France’s Identity Politics

One of the biggest surprises of the current presidential campaign is how “national identity” has surged to the forefront of the political debate. Moreover, the debate represents a serious challenge to thinkers who sometimes ridicule the idea of the nation itself, arguing that we now inhabit a “post-national” world.

One big surprise of the current presidential campaign in France is how “national identity” has surged to the forefront of the political debate. During the 1995 presidential campaign, the main issues were unemployment and social divisions. In 2002, the priority was security. But the three main candidates this time around – Nicolas Sarkozy, Ségolène Royal, and François Bayrou – have given an entirely different shape to this campaign.

Sarkozy, for example, proposes to establish a ministry of immigration and national identity. Likewise, while Royal carefully maintains the distinction between nation and nationalism, she is drifting away from the Socialist Party’s old embrace of The Internationale , instead defending La Marseillaise and suggesting that all citizens should display a French flag on the National Day. Bayrou criticizes the “nationalist obsession” of his competitors, but he supports abrogating the jus soli (the right to obtain French nationality by birth) for people from the French island of Mayotte, owing to massive inflows of pregnant women to the island.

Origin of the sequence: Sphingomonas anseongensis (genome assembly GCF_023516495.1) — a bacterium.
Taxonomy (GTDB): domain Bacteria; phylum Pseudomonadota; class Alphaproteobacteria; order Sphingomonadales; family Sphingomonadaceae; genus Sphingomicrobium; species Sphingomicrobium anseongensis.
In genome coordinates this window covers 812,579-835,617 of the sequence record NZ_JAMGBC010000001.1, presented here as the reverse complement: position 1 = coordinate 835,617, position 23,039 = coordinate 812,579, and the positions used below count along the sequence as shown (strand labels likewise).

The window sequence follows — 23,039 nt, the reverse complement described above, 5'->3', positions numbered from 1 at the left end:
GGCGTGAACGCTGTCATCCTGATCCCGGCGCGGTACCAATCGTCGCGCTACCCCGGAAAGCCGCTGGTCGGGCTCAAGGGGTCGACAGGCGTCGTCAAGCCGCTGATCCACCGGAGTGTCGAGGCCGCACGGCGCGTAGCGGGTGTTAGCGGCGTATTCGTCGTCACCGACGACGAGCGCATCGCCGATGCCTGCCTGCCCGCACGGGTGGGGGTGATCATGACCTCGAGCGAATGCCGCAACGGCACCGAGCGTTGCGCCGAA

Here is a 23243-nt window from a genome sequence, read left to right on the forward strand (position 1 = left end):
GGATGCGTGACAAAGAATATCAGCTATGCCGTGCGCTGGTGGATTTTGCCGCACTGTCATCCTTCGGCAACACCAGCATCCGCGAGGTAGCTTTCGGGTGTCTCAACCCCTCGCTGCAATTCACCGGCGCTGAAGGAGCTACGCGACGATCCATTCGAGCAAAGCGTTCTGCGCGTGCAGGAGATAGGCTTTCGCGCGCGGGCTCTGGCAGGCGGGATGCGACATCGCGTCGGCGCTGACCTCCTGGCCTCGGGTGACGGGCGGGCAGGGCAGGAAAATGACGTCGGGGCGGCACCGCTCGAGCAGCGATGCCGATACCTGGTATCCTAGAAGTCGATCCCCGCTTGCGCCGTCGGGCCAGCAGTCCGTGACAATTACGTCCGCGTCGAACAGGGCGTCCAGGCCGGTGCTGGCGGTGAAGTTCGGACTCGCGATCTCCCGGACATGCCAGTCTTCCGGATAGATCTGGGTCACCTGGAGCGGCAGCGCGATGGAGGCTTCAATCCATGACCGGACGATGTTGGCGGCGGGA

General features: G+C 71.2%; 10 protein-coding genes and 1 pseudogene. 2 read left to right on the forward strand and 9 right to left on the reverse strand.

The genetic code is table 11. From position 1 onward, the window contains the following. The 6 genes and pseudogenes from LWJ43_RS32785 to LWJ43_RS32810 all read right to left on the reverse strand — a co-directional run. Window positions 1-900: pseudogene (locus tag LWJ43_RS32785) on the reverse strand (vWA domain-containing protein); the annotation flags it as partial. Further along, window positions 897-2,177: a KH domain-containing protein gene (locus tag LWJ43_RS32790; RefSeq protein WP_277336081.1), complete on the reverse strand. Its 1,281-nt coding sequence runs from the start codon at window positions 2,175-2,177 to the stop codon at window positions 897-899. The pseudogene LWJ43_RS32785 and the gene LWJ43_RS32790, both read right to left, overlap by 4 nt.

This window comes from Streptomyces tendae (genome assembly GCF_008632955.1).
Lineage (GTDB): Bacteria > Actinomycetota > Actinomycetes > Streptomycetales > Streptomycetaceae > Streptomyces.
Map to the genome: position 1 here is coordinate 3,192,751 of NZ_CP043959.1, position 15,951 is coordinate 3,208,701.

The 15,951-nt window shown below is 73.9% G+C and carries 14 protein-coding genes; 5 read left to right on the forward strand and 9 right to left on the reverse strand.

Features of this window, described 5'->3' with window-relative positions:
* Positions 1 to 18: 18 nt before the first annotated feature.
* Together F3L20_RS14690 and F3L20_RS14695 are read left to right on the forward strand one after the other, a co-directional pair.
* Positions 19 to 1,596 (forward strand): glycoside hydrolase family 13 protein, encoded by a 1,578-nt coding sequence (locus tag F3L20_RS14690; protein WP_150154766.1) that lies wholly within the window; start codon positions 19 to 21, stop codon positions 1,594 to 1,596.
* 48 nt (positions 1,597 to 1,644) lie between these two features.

For his part, the far-right leader, Jean-Marie Le Pen, says that he is very happy with this evolution. Indeed, the debate over national identity is nothing new. The problem is that French identity has always been made up of contradictory and sometimes adversarial elements, such as France’s Catholic and secular traditions, its revolutionary ideology and conservative inclinations, and the cultural outlooks of its rural and working-class citizens.

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